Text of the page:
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The Story Of Bill Linscott's Canteen Cup


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I collect 10th mountain and gebirgsjager militaria. I also have a passion for vintage 1930's and 40's downhill ski gear, clothing, and ephemera. In 2012 I was the project manager for a small start-up ski museum located in my hometown which is dedicated to a quite famous 1930's era ski trail in my town, the Thunderbolt Ski Run, (http://www.thunderboltskirun.com ) and all things related to the boys who learned to ski there and then went on to serve in the 10th during WWII.

 

What follows is a neat story about a simple US GI canteen cup in our collection, and the 10th Mountain trooper that it belonged to. Hope you enjoy.

 

The Thunderbolt Ski Museum in Adams, MA (https://www.facebook.com/ThunderboltSkiMuseum?ref=hl)

 

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Bill Linscott grew up at the foot of the highest mountain in Massachusetts and led the kind of classic pre-WWII, outdoor skiing/mountaineering life that so many young men who served in the 10th Mtn. Div. led. I interviewed him in 1999 for a documentary film I was making, and it was then that I first learned about the neat story of his reunion with his US issue canteen cup in the Appenine Mountains 50 years after the war. I was part of a group that opened a small museum in our town in 2012 and we were able to track down this canteen cup and put it on permanent display.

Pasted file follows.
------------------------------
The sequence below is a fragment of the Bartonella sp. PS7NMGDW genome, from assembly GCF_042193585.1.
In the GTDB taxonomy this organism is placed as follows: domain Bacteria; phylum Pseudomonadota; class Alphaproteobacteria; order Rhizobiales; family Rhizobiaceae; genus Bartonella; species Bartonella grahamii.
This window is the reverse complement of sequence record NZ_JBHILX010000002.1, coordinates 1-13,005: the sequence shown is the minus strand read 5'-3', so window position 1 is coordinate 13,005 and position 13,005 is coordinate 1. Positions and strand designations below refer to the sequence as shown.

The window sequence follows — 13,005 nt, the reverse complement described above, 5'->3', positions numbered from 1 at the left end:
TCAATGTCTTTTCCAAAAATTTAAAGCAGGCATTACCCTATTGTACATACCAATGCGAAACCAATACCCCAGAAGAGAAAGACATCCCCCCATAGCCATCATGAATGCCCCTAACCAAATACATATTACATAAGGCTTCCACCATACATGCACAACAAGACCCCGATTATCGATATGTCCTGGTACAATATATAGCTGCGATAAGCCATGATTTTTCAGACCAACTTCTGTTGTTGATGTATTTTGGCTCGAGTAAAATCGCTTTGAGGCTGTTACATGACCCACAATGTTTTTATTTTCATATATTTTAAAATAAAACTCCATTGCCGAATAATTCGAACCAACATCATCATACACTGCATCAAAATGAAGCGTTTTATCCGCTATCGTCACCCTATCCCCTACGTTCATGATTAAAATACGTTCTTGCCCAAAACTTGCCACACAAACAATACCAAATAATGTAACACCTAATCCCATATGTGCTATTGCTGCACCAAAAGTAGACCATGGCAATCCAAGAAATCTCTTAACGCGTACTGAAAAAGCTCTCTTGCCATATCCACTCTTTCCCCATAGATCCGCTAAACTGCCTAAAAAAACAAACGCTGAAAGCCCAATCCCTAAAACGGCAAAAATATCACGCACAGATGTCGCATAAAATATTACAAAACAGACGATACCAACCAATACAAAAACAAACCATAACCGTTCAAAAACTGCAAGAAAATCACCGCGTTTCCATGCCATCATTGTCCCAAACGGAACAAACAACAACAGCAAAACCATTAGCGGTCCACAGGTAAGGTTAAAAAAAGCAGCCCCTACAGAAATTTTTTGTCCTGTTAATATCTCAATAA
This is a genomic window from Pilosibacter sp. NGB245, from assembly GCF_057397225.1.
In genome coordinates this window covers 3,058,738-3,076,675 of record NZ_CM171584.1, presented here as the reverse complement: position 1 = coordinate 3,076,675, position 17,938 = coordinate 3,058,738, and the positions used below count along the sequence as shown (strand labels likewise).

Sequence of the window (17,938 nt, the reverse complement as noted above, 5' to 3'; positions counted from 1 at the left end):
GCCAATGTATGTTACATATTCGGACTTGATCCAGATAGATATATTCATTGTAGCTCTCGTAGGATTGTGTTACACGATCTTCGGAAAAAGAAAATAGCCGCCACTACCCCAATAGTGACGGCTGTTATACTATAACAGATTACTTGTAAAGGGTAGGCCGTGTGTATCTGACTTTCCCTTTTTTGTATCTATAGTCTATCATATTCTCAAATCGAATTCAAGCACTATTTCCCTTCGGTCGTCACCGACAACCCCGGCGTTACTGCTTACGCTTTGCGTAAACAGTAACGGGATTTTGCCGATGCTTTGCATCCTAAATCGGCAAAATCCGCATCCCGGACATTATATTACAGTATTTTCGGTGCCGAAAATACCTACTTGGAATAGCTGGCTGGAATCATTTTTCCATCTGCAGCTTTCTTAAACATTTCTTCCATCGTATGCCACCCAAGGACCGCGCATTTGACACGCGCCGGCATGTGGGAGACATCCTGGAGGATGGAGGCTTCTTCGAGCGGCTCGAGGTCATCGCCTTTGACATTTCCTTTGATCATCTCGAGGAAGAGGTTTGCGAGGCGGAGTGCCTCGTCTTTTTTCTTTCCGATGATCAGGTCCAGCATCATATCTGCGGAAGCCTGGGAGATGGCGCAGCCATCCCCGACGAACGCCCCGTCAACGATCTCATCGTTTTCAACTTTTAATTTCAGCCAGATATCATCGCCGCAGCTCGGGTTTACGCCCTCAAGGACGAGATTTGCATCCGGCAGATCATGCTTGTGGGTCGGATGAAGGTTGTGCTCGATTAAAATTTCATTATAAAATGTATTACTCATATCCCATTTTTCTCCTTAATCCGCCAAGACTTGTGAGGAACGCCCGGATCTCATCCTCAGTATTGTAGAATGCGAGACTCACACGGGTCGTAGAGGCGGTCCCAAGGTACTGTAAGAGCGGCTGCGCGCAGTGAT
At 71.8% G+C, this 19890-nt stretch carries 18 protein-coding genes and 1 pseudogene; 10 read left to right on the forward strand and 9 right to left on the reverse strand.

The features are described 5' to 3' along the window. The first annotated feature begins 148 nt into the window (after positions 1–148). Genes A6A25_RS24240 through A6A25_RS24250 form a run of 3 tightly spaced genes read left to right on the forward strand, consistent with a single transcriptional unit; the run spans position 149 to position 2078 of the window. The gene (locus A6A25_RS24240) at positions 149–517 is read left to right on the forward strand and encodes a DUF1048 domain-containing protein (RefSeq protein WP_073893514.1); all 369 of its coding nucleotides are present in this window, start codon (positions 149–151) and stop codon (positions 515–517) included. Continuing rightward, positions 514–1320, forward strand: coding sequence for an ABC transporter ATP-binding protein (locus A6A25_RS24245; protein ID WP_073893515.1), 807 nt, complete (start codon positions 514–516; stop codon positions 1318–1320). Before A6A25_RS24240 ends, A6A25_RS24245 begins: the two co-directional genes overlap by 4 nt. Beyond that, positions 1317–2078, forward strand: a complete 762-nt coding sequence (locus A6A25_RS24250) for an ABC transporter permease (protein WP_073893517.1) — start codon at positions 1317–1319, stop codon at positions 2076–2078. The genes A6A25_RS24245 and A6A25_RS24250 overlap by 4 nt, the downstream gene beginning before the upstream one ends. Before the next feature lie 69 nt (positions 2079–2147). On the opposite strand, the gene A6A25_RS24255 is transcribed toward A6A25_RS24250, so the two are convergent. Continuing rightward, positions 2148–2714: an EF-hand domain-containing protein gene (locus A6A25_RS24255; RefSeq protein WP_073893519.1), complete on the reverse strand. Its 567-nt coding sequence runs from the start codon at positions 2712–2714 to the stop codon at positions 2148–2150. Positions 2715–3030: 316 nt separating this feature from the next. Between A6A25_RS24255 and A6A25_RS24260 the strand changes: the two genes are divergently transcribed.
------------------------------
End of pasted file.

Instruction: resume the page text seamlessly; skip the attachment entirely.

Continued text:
Here is Bill in 1942 after winning the 1942 Massachusetts State Downhill Championship as a 16 year old high school sophomore.

 

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And now the remarkable story of Linscott's canteen cup. I'll post the text here:

 

Though he had no way of knowing it, as a young boy cutting his teeth skiing on the Thunderbolt in the late 1930’s, Bill Linscott, was destined to serve in the 10th Mountain Division during WWII. His father was the president of the popular Thunderbolt Ski Club and was responsible for teaching many of the local boys how to perfect the Arlberg ski technique. By the late 1930’s Bill was soon making a name for himself skiing and racing on the Thunderbolt. In 1942, at the age of 16, Bill won the Massachusetts Downhill Championship race, and within a year he was serving with the 10th at Camp Hale in Colorado. Born to be a Ski Trooper, this would not be Bill’s last brush with destiny.

 

On April 1, 1945 Private 1st Class Bill Linscott was standing outside of his foxhole on Mt. Della Spe in the Italian Alps with some of his fellow 10th Mountain Division troops. The shelling the men had been taking all day had stopped for a while and the G.I.’s were enjoying a rare break for chow and a smoke. A few moments later a random incoming shell exploded nearby and killed all of the men around Bill. Bill did not escape unscathed; he was hit by shrapnel and wood splinters on his left side. Bleeding and in pain, company medics stripped him of his gear as they prepared to triage and evacuate their wounded brother off the mountain. Bill soon ended up in a hospital in Naples where he spent 3 months recovering from his wounds before being sent home in June of 1945.